Aligned with Kwakman’s model of professional learning and the theory of andragogy, AIM Coaching requires coaches to (a) assess teachers’ levels of skill and will in implementing evidence-based literacy practices and (b) determine targeted learning objectives based on individual needs of teachers. Coaches then work collaboratively with teachers, as suggested by Knowles (1984; 1990), to improve implementation of evidence-based literacy practices. Specifically, AIM Coaching features performance feedback (Pierce, 2014), which includes direct observation of a teacher implementing a specific practice in a classroom setting, followed by feedback on the practice (Stormont & Reinke, 2014). Providing immediate feedback to teachers is critical to ensuring high levels of implementation fidelity and sustainability, particularly in the early stages of learning a new teaching practice (Kretlow & Bartholomew, 2010; Scheeler et al., 2004). Knowles (1984) suggests that adult learners are problem centered and motivated to learn by internal factors. Thus, during AIM Coaching, coaches and teachers consider the performance feedback and collaboratively set goals that will enhance future implementation.
What research supports this model?
AIM Coaching is an adaptive intervention. The key assumption underlying adaptive interventions is that individuals (e.g., teachers) differ in their response to interventions and that to optimize outcomes, interventions should be individualized and adapted based on individual progress (e.g., Bierman et al., 2006; Marlowe et al., 2008; McKay, 2005; Nahum-Shani et al., 2012). Two key characteristics describe adaptive interventions: (a) the type or dosage of intervention is individualized based on participants’ characteristics and (b) the intervention is repeatedly adjusted over time in response to ongoing performance. Adaptive interventions are multistage in nature and include a sequence of decision rules that recommend when and how the intervention should be modified to sustain long-term impact.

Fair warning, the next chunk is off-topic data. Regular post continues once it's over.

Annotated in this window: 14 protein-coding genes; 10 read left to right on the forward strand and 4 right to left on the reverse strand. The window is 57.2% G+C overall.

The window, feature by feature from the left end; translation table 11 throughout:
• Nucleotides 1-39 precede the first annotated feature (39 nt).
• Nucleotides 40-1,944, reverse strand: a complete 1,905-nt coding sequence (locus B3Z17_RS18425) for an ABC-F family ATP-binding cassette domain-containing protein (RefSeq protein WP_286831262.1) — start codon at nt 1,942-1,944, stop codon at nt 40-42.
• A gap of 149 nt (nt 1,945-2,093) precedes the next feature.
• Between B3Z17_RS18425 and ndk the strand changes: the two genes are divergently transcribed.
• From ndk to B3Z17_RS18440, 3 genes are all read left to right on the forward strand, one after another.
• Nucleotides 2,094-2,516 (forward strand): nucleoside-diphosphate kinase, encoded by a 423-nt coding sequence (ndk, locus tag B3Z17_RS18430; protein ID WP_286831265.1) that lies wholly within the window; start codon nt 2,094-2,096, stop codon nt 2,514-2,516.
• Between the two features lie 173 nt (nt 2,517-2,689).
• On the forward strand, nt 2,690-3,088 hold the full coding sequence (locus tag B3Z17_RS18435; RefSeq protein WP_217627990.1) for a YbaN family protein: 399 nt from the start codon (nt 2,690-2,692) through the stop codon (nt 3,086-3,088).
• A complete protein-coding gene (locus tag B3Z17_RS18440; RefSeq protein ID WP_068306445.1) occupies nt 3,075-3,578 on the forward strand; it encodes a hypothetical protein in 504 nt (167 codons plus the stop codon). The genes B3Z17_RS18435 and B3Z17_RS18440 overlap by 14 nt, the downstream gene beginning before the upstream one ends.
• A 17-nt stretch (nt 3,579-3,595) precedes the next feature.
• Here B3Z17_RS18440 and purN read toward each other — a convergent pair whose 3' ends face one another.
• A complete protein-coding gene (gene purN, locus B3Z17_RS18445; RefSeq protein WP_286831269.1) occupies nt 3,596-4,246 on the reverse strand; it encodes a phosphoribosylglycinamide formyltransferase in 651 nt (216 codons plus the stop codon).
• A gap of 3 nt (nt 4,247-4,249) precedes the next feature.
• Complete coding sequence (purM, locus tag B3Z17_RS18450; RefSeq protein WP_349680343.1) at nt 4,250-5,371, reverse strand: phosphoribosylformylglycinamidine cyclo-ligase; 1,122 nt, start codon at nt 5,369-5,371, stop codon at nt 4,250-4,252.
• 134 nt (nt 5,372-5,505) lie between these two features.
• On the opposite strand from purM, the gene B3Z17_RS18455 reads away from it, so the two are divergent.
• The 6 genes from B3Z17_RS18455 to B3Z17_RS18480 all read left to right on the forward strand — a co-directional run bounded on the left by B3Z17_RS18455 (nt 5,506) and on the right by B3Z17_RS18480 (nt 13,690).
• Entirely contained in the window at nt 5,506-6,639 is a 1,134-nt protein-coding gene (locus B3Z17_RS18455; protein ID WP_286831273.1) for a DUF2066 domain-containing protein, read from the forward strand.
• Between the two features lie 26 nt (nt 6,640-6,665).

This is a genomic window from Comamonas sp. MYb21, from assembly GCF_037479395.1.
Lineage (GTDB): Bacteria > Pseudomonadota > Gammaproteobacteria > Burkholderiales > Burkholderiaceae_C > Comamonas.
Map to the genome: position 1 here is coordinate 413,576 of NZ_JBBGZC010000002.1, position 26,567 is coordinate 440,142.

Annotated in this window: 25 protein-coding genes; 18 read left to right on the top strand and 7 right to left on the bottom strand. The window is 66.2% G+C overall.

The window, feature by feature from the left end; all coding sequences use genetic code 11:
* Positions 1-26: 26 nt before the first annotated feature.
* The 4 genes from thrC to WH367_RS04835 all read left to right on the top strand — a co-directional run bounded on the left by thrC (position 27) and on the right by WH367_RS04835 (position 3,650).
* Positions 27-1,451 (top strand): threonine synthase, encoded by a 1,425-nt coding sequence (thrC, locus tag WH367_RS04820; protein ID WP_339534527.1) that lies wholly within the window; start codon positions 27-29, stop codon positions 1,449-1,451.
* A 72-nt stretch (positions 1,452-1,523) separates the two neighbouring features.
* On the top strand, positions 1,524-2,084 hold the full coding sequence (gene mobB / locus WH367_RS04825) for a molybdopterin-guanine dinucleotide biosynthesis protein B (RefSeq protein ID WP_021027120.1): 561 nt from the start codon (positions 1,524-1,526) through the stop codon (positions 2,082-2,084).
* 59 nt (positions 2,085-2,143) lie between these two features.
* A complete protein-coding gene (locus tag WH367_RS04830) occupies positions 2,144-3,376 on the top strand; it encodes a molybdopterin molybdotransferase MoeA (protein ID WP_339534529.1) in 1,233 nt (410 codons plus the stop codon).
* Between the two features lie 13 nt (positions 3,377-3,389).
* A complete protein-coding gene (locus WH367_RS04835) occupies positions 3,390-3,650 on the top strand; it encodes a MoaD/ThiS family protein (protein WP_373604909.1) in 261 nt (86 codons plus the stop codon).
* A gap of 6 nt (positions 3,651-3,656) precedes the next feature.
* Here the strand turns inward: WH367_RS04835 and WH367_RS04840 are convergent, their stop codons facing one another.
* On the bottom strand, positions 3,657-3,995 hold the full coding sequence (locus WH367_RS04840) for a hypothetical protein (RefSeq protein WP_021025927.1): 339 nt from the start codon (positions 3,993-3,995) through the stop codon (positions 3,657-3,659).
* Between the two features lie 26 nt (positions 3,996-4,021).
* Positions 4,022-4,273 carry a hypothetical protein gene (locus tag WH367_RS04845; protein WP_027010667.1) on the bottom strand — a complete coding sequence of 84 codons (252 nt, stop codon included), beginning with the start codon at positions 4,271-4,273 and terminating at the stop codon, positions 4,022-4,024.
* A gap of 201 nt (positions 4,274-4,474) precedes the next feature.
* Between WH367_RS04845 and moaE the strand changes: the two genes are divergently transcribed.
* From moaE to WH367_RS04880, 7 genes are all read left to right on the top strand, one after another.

Adaptive interventions are becoming increasingly common in the field of special education. In a key series of studies funded by the National Institute of Child Health and Human Development, Vaughn, Wexler et al. (2011) experimented with an adaptive intervention provided to middle school students with (or at risk for) disabilities who received differing doses of literacy instruction based on initial scores on standardized reading measures. Biweekly, students were reassessed by the teacher and differing doses of literacy instruction were provided based on student need. Results from this study indicated that students who received the adaptive intervention outperformed the business-as-usual comparison students to a statistically significant level on measures of decoding, fluency, and comprehension. Fidelity scores related to the adaptive intervention delivery were very high, providing evidence that adaptive interventions are effective and feasible to implement.
Adaptive interventions with adults have been studied in related fields. For example, online game developers capitalize on adaptive interventions to increase learning online and increase the time on task (e.g., Kickmeier-Rust et al., 2007). Adaptive interventions are also used in mental health to improve outcomes, such as mood disorders (e.g., Kilbourne et al., 2013), problem behaviors (e.g., Connell et al., 2007), and addiction (e.g., McKay, 2005). Using adaptive interventions to encourage the uptake of new practices among adults is also supported by research evidence. In several examples, adaptive interventions designed to increase walking exercise were highly effective, with effect sizes ranging from 0.69 to 0.74 (Adams et al., 2013; King et al., 2008).
To date, adaptive intervention design has not been applied to professional development and coaching. We relied on the extant evidence from these related fields to design AIM Coaching—an adaptive intervention applied to teacher education to improve teacher fidelity to evidence-based literacy practices within a schoolwide model to improve reading outcomes for all students, including students with disabilities.